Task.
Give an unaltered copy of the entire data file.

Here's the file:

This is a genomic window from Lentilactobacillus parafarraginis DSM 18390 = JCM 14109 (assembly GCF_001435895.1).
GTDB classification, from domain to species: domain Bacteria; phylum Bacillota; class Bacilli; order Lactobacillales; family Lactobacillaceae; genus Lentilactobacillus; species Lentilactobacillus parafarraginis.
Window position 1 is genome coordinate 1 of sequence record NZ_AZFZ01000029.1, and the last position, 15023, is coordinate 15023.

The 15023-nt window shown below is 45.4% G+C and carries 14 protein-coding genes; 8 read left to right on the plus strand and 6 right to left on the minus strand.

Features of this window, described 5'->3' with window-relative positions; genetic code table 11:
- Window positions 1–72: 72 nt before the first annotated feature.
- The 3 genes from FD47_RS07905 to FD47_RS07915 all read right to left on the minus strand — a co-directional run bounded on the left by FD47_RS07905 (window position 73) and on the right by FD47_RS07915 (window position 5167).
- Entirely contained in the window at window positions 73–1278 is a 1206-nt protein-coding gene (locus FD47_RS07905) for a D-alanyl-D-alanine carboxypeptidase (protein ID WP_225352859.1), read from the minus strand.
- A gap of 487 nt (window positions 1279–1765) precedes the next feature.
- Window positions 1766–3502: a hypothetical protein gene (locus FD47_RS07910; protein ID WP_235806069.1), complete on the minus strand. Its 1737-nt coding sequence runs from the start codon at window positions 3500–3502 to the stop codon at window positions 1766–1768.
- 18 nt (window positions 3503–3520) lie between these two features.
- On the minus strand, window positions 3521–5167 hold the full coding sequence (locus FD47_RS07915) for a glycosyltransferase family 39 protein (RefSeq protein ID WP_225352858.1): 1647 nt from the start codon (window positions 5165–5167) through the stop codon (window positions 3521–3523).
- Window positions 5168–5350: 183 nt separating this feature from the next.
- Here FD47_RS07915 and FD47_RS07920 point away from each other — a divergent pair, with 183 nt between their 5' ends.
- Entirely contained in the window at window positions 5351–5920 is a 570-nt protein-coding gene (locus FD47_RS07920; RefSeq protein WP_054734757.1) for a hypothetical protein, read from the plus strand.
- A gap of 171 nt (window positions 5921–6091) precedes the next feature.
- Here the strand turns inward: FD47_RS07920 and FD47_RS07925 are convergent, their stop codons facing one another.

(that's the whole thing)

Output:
This is a genomic window from Lentilactobacillus parafarraginis DSM 18390 = JCM 14109 (assembly GCF_001435895.1).
GTDB classification, from domain to species: domain Bacteria; phylum Bacillota; class Bacilli; order Lactobacillales; family Lactobacillaceae; genus Lentilactobacillus; species Lentilactobacillus parafarraginis.
Window position 1 is genome coordinate 1 of sequence record NZ_AZFZ01000029.1, and the last position, 15023, is coordinate 15023.

The 15023-nt window shown below is 45.4% G+C and carries 14 protein-coding genes; 8 read left to right on the plus strand and 6 right to left on the minus strand.

Features of this window, described 5'->3' with window-relative positions; genetic code table 11:
- Window positions 1–72: 72 nt before the first annotated feature.
- The 3 genes from FD47_RS07905 to FD47_RS07915 all read right to left on the minus strand — a co-directional run bounded on the left by FD47_RS07905 (window position 73) and on the right by FD47_RS07915 (window position 5167).
- Entirely contained in the window at window positions 73–1278 is a 1206-nt protein-coding gene (locus FD47_RS07905) for a D-alanyl-D-alanine carboxypeptidase (protein ID WP_225352859.1), read from the minus strand.
- A gap of 487 nt (window positions 1279–1765) precedes the next feature.
- Window positions 1766–3502: a hypothetical protein gene (locus FD47_RS07910; protein ID WP_235806069.1), complete on the minus strand. Its 1737-nt coding sequence runs from the start codon at window positions 3500–3502 to the stop codon at window positions 1766–1768.
- 18 nt (window positions 3503–3520) lie between these two features.
- On the minus strand, window positions 3521–5167 hold the full coding sequence (locus FD47_RS07915) for a glycosyltransferase family 39 protein (RefSeq protein ID WP_225352858.1): 1647 nt from the start codon (window positions 5165–5167) through the stop codon (window positions 3521–3523).
- Window positions 5168–5350: 183 nt separating this feature from the next.
- Here FD47_RS07915 and FD47_RS07920 point away from each other — a divergent pair, with 183 nt between their 5' ends.
- Entirely contained in the window at window positions 5351–5920 is a 570-nt protein-coding gene (locus FD47_RS07920; RefSeq protein WP_054734757.1) for a hypothetical protein, read from the plus strand.
- A gap of 171 nt (window positions 5921–6091) precedes the next feature.
- Here the strand turns inward: FD47_RS07920 and FD47_RS07925 are convergent, their stop codons facing one another.